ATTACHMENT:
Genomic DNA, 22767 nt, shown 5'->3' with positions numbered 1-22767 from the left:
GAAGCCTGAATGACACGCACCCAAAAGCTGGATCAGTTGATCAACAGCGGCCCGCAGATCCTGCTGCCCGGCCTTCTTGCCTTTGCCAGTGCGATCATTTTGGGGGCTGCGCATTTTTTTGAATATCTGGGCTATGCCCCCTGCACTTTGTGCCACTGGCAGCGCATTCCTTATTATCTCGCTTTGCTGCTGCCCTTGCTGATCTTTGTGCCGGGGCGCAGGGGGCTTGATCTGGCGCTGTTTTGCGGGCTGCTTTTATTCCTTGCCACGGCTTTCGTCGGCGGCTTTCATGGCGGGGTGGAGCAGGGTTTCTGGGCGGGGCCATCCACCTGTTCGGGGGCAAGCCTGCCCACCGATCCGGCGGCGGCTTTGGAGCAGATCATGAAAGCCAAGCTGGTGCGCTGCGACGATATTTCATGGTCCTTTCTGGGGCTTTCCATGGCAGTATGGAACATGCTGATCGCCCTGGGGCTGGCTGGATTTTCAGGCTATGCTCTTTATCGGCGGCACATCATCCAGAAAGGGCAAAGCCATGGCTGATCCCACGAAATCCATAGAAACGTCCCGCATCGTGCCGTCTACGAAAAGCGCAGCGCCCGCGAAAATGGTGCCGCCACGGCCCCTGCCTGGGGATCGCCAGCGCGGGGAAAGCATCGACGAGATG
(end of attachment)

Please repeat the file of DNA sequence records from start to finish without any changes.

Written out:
Genomic DNA, 22767 nt, shown 5'->3' with positions numbered 1-22767 from the left:
GAAGCCTGAATGACACGCACCCAAAAGCTGGATCAGTTGATCAACAGCGGCCCGCAGATCCTGCTGCCCGGCCTTCTTGCCTTTGCCAGTGCGATCATTTTGGGGGCTGCGCATTTTTTTGAATATCTGGGCTATGCCCCCTGCACTTTGTGCCACTGGCAGCGCATTCCTTATTATCTCGCTTTGCTGCTGCCCTTGCTGATCTTTGTGCCGGGGCGCAGGGGGCTTGATCTGGCGCTGTTTTGCGGGCTGCTTTTATTCCTTGCCACGGCTTTCGTCGGCGGCTTTCATGGCGGGGTGGAGCAGGGTTTCTGGGCGGGGCCATCCACCTGTTCGGGGGCAAGCCTGCCCACCGATCCGGCGGCGGCTTTGGAGCAGATCATGAAAGCCAAGCTGGTGCGCTGCGACGATATTTCATGGTCCTTTCTGGGGCTTTCCATGGCAGTATGGAACATGCTGATCGCCCTGGGGCTGGCTGGATTTTCAGGCTATGCTCTTTATCGGCGGCACATCATCCAGAAAGGGCAAAGCCATGGCTGATCCCACGAAATCCATAGAAACGTCCCGCATCGTGCCGTCTACGAAAAGCGCAGCGCCCGCGAAAATGGTGCCGCCACGGCCCCTGCCTGGGGATCGCCAGCGCGGGGAAAGCATCGACGAGATG